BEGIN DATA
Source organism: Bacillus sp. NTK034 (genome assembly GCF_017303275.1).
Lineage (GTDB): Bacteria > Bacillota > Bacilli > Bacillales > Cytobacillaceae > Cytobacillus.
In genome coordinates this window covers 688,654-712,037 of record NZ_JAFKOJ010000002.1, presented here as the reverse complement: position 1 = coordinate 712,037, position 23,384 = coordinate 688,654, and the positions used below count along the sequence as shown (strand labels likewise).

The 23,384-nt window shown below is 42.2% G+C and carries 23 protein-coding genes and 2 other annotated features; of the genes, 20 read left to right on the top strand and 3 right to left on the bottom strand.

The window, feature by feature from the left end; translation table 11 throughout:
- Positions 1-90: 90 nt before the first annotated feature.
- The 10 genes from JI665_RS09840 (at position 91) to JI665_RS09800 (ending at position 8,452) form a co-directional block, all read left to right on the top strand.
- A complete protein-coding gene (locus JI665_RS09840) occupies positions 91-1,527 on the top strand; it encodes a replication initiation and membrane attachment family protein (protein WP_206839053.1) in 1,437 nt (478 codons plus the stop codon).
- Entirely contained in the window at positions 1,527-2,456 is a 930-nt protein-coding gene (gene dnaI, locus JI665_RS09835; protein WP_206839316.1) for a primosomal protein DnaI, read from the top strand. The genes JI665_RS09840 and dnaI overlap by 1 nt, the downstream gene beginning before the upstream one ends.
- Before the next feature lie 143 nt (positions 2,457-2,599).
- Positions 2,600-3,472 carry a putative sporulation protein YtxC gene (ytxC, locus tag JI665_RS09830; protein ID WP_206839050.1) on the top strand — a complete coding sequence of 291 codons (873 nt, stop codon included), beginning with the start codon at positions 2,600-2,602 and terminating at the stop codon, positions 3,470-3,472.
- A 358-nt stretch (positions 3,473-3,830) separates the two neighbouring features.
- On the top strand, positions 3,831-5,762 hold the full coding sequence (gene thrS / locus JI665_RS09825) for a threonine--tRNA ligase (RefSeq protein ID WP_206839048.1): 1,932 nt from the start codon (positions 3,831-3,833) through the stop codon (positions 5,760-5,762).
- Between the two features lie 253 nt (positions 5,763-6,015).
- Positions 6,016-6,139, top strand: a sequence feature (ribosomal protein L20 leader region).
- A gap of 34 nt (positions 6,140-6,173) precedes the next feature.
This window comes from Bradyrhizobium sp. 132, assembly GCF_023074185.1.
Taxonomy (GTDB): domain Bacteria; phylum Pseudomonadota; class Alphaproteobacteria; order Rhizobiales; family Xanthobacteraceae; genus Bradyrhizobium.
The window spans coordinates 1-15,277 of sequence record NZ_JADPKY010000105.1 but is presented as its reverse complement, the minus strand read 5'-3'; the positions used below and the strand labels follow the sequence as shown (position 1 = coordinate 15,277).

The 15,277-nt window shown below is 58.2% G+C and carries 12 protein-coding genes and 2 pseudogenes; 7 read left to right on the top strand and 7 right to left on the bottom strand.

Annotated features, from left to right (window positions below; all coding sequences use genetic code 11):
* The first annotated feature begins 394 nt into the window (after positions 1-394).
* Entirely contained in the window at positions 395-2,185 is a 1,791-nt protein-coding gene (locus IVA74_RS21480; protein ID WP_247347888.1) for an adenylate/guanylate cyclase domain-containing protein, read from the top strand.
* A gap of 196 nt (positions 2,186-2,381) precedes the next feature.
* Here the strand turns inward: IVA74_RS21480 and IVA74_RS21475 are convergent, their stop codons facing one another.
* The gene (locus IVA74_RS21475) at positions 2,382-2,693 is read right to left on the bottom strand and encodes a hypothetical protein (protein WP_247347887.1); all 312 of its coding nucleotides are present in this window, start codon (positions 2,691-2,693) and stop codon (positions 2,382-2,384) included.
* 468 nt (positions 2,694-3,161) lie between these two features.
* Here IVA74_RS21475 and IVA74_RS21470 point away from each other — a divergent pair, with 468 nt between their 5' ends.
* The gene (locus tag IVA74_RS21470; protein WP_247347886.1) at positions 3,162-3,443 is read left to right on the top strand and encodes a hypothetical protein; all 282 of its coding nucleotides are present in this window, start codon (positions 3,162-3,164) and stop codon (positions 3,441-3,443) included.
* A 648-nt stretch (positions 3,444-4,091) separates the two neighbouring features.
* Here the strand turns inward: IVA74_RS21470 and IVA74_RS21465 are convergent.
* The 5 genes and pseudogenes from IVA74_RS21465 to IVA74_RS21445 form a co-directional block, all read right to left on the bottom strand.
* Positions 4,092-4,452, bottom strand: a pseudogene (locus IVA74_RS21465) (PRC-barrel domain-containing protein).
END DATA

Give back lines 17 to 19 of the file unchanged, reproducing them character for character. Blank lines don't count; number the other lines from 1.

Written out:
This window comes from Bradyrhizobium sp. 132, assembly GCF_023074185.1.
Taxonomy (GTDB): domain Bacteria; phylum Pseudomonadota; class Alphaproteobacteria; order Rhizobiales; family Xanthobacteraceae; genus Bradyrhizobium.
The window spans coordinates 1-15,277 of sequence record NZ_JADPKY010000105.1 but is presented as its reverse complement, the minus strand read 5'-3'; the positions used below and the strand labels follow the sequence as shown (position 1 = coordinate 15,277).